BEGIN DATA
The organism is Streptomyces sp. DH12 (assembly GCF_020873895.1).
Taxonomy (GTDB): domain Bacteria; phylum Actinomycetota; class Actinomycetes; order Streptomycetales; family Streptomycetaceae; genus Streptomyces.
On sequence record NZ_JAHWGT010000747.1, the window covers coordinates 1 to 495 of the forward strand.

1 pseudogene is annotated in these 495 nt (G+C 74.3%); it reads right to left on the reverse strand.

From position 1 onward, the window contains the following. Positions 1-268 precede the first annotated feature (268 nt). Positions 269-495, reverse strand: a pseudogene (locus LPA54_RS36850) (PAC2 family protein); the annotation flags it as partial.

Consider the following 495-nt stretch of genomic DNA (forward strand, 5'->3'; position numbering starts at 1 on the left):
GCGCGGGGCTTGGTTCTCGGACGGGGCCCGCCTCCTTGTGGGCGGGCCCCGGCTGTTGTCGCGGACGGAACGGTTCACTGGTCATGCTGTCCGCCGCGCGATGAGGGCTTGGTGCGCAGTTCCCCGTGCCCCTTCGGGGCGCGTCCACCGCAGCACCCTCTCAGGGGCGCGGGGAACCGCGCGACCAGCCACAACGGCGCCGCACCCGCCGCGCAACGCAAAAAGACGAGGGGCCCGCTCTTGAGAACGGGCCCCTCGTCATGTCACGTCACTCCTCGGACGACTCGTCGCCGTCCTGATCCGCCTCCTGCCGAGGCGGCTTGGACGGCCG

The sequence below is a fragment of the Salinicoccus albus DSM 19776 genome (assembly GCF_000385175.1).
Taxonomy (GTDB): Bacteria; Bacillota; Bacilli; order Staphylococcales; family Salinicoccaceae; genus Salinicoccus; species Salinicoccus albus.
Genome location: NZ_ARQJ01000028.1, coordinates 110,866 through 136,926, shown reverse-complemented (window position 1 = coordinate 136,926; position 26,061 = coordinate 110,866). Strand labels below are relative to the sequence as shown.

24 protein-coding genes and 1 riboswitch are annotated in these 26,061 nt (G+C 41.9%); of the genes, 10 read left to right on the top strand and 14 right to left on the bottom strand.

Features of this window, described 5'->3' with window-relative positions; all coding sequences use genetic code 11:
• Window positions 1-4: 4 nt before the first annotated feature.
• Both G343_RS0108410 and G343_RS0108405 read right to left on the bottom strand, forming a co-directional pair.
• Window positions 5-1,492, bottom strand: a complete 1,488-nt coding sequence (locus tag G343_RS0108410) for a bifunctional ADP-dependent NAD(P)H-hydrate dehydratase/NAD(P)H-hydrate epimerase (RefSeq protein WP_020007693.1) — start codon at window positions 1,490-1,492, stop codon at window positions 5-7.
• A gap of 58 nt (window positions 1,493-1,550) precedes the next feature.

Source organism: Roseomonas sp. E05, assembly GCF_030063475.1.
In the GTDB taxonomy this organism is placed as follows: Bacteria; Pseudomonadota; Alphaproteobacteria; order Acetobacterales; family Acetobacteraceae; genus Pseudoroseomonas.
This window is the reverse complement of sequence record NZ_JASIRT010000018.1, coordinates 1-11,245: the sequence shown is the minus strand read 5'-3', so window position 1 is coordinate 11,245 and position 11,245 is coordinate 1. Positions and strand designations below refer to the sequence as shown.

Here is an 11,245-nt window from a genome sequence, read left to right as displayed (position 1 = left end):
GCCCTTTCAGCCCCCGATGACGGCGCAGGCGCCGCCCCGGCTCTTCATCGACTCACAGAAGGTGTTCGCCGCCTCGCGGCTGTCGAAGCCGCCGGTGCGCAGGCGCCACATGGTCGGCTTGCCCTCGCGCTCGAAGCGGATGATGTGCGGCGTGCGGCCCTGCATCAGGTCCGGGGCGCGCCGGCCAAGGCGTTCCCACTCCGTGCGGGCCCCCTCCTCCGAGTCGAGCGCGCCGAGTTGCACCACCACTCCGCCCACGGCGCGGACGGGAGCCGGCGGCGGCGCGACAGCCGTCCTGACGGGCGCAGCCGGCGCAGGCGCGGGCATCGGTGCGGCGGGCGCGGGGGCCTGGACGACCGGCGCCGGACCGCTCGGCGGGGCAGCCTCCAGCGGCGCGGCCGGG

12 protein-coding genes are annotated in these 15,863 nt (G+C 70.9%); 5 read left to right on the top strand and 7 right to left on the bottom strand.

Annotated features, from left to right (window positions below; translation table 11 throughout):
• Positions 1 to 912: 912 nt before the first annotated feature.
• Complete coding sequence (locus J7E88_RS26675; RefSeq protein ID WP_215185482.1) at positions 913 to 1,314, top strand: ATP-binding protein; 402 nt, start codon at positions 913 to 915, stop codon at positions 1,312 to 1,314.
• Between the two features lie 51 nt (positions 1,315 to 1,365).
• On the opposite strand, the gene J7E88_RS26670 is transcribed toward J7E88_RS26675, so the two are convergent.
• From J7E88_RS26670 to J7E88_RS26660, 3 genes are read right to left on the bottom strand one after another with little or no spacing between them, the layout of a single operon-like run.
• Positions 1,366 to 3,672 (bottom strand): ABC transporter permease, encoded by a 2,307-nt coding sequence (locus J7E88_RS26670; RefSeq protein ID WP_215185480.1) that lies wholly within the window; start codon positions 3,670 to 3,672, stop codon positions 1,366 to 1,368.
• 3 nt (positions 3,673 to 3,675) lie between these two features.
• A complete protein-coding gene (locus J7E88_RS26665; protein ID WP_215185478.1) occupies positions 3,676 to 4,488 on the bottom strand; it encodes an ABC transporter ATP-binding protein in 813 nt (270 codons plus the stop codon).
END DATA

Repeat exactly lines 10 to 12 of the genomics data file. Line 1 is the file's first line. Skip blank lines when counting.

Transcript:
Genome location: NZ_ARQJ01000028.1, coordinates 110,866 through 136,926, shown reverse-complemented (window position 1 = coordinate 136,926; position 26,061 = coordinate 110,866). Strand labels below are relative to the sequence as shown.

24 protein-coding genes and 1 riboswitch are annotated in these 26,061 nt (G+C 41.9%); of the genes, 10 read left to right on the top strand and 14 right to left on the bottom strand.

Features of this window, described 5'->3' with window-relative positions; all coding sequences use genetic code 11: